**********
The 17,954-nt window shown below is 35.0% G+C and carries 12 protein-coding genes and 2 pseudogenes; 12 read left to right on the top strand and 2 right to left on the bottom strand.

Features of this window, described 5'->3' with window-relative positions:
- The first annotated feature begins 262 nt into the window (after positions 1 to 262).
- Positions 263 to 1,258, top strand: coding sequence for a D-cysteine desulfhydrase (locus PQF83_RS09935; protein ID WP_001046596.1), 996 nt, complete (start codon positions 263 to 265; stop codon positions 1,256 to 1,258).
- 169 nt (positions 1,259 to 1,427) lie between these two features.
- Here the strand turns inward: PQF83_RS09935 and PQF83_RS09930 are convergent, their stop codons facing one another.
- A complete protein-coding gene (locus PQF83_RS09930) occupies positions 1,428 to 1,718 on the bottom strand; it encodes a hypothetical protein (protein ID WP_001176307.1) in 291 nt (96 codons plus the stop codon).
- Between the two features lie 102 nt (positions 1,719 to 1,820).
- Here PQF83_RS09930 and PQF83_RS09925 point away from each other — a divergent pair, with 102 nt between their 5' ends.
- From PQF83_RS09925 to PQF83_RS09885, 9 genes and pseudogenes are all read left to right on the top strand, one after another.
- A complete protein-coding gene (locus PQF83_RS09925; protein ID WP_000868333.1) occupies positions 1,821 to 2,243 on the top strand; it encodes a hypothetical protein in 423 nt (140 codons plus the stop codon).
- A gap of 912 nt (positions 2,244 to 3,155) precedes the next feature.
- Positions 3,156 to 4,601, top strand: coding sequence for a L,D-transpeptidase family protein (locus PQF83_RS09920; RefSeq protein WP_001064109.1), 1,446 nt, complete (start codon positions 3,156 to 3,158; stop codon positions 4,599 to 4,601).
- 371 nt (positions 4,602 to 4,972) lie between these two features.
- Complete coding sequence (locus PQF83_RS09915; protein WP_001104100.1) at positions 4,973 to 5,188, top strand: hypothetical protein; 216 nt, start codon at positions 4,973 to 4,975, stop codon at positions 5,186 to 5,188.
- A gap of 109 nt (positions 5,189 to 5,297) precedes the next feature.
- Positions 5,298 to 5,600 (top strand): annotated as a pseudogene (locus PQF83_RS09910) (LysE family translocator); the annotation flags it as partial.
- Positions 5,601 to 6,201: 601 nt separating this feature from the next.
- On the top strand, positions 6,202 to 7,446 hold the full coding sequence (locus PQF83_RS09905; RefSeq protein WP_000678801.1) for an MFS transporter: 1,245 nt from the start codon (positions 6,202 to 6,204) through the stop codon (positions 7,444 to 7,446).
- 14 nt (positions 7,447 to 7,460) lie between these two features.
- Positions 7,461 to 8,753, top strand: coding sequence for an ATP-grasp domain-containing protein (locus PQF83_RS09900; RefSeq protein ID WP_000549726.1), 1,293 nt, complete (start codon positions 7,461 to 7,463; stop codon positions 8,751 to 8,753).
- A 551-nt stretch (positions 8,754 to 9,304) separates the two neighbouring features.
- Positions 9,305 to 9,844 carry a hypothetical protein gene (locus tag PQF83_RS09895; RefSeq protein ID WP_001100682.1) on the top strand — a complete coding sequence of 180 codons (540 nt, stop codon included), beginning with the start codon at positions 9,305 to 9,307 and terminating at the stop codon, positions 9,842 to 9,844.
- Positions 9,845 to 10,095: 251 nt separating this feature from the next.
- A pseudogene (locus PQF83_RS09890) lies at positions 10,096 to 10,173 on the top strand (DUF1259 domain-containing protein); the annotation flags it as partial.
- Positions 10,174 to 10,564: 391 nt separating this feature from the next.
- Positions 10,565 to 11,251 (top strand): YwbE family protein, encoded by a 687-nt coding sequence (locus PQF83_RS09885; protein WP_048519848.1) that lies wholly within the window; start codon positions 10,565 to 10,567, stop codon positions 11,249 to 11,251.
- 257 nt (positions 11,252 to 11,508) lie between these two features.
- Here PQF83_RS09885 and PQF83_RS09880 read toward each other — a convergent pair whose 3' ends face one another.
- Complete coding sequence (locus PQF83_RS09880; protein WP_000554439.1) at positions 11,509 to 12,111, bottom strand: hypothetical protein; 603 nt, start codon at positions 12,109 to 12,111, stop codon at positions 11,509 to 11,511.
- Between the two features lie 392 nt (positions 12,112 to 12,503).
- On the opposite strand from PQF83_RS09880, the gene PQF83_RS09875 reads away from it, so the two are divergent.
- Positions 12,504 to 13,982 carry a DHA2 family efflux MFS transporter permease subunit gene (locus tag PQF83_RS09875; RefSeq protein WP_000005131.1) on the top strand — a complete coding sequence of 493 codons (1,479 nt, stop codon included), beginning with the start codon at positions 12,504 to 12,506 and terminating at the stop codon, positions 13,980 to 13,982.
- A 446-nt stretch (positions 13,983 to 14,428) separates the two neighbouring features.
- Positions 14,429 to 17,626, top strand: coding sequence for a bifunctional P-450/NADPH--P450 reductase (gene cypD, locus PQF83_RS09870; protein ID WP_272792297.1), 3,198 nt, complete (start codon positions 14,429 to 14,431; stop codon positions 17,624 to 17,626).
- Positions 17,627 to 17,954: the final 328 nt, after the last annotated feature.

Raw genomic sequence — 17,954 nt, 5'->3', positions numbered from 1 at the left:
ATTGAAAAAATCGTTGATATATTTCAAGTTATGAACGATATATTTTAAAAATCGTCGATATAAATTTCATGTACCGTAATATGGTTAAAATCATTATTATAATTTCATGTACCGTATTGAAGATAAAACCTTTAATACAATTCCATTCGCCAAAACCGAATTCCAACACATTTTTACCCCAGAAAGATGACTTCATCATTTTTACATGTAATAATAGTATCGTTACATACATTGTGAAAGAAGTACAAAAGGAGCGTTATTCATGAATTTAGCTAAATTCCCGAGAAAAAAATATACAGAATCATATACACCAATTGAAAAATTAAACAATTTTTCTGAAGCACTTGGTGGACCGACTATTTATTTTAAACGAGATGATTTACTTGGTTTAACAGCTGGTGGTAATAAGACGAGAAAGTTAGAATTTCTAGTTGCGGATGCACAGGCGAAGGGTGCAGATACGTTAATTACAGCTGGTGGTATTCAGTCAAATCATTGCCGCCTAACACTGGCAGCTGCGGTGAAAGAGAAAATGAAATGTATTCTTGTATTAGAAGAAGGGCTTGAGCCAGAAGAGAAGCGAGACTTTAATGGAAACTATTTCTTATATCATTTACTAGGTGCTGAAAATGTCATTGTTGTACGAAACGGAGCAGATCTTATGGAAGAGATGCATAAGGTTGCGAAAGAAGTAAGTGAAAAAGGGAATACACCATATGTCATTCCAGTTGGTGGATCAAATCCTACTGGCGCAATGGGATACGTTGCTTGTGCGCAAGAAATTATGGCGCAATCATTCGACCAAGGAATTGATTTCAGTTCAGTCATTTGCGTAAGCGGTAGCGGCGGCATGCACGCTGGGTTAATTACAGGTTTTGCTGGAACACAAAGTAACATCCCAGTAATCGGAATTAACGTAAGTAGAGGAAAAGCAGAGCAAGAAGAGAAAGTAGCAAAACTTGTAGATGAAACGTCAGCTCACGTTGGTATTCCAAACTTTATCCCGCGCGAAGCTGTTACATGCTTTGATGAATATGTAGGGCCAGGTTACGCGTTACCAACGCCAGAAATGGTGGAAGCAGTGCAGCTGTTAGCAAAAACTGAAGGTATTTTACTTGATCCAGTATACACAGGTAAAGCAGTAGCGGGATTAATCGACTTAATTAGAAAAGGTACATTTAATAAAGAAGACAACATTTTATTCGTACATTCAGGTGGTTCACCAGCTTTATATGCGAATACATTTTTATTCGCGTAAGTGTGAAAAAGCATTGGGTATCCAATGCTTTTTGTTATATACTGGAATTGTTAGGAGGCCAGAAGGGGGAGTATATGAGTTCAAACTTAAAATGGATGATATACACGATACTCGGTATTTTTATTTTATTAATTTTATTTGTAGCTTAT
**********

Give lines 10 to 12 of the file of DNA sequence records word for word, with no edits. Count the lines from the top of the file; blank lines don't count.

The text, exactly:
- From PQF83_RS09925 to PQF83_RS09885, 9 genes and pseudogenes are all read left to right on the top strand, one after another.
- A complete protein-coding gene (locus PQF83_RS09925; protein ID WP_000868333.1) occupies positions 1,821 to 2,243 on the top strand; it encodes a hypothetical protein in 423 nt (140 codons plus the stop codon).
- A gap of 912 nt (positions 2,244 to 3,155) precedes the next feature.